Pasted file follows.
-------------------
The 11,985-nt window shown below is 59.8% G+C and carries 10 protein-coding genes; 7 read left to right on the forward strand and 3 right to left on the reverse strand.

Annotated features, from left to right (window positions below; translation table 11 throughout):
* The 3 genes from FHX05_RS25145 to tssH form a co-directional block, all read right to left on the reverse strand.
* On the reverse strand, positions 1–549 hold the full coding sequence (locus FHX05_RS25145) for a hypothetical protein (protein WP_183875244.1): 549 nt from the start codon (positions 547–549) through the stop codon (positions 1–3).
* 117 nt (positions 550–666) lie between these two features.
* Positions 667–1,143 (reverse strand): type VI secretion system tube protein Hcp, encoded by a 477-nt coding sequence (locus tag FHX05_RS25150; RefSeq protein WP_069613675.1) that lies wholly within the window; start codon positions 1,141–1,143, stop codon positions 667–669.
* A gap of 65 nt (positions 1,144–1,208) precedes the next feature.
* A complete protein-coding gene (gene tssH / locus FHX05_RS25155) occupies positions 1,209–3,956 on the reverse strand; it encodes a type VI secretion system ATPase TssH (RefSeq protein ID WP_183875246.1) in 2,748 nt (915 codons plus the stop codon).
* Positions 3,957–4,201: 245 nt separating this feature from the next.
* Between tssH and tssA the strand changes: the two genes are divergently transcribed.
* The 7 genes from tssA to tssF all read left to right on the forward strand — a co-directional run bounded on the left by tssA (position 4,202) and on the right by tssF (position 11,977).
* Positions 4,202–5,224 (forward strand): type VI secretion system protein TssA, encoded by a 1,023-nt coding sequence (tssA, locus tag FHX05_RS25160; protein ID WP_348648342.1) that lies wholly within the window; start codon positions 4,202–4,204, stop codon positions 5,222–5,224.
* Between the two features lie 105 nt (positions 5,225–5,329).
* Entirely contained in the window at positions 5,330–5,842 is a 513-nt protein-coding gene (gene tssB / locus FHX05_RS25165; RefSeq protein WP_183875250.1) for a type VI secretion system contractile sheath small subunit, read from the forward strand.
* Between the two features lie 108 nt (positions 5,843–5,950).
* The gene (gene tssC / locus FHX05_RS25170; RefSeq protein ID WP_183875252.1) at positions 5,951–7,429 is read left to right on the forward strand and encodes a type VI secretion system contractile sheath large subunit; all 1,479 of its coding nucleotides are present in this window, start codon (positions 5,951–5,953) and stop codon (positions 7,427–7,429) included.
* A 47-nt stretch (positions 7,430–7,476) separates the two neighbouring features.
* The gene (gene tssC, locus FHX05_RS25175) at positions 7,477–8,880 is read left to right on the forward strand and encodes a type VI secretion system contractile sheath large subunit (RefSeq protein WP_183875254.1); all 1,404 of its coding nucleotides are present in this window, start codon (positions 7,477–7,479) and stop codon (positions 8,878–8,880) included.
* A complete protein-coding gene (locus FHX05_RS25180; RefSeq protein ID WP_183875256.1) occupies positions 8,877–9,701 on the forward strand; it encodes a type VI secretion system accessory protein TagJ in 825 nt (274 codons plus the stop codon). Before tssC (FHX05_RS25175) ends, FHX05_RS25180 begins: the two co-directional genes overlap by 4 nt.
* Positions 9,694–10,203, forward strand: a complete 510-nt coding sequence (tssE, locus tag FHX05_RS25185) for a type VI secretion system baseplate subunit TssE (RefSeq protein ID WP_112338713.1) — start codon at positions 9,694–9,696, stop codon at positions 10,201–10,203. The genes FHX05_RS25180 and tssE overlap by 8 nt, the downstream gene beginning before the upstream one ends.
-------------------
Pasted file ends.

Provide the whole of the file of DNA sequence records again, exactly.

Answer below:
The 11,985-nt window shown below is 59.8% G+C and carries 10 protein-coding genes; 7 read left to right on the forward strand and 3 right to left on the reverse strand.

Annotated features, from left to right (window positions below; translation table 11 throughout):
* The 3 genes from FHX05_RS25145 to tssH form a co-directional block, all read right to left on the reverse strand.
* On the reverse strand, positions 1–549 hold the full coding sequence (locus FHX05_RS25145) for a hypothetical protein (protein WP_183875244.1): 549 nt from the start codon (positions 547–549) through the stop codon (positions 1–3).
* 117 nt (positions 550–666) lie between these two features.
* Positions 667–1,143 (reverse strand): type VI secretion system tube protein Hcp, encoded by a 477-nt coding sequence (locus tag FHX05_RS25150; RefSeq protein WP_069613675.1) that lies wholly within the window; start codon positions 1,141–1,143, stop codon positions 667–669.
* A gap of 65 nt (positions 1,144–1,208) precedes the next feature.
* A complete protein-coding gene (gene tssH / locus FHX05_RS25155) occupies positions 1,209–3,956 on the reverse strand; it encodes a type VI secretion system ATPase TssH (RefSeq protein ID WP_183875246.1) in 2,748 nt (915 codons plus the stop codon).
* Positions 3,957–4,201: 245 nt separating this feature from the next.
* Between tssH and tssA the strand changes: the two genes are divergently transcribed.
* The 7 genes from tssA to tssF all read left to right on the forward strand — a co-directional run bounded on the left by tssA (position 4,202) and on the right by tssF (position 11,977).
* Positions 4,202–5,224 (forward strand): type VI secretion system protein TssA, encoded by a 1,023-nt coding sequence (tssA, locus tag FHX05_RS25160; protein ID WP_348648342.1) that lies wholly within the window; start codon positions 4,202–4,204, stop codon positions 5,222–5,224.
* Between the two features lie 105 nt (positions 5,225–5,329).
* Entirely contained in the window at positions 5,330–5,842 is a 513-nt protein-coding gene (gene tssB / locus FHX05_RS25165; RefSeq protein WP_183875250.1) for a type VI secretion system contractile sheath small subunit, read from the forward strand.
* Between the two features lie 108 nt (positions 5,843–5,950).
* The gene (gene tssC / locus FHX05_RS25170; RefSeq protein ID WP_183875252.1) at positions 5,951–7,429 is read left to right on the forward strand and encodes a type VI secretion system contractile sheath large subunit; all 1,479 of its coding nucleotides are present in this window, start codon (positions 5,951–5,953) and stop codon (positions 7,427–7,429) included.
* A 47-nt stretch (positions 7,430–7,476) separates the two neighbouring features.
* The gene (gene tssC, locus FHX05_RS25175) at positions 7,477–8,880 is read left to right on the forward strand and encodes a type VI secretion system contractile sheath large subunit (RefSeq protein WP_183875254.1); all 1,404 of its coding nucleotides are present in this window, start codon (positions 7,477–7,479) and stop codon (positions 8,878–8,880) included.
* A complete protein-coding gene (locus FHX05_RS25180; RefSeq protein ID WP_183875256.1) occupies positions 8,877–9,701 on the forward strand; it encodes a type VI secretion system accessory protein TagJ in 825 nt (274 codons plus the stop codon). Before tssC (FHX05_RS25175) ends, FHX05_RS25180 begins: the two co-directional genes overlap by 4 nt.
* Positions 9,694–10,203, forward strand: a complete 510-nt coding sequence (tssE, locus tag FHX05_RS25185) for a type VI secretion system baseplate subunit TssE (RefSeq protein ID WP_112338713.1) — start codon at positions 9,694–9,696, stop codon at positions 10,201–10,203. The genes FHX05_RS25180 and tssE overlap by 8 nt, the downstream gene beginning before the upstream one ends.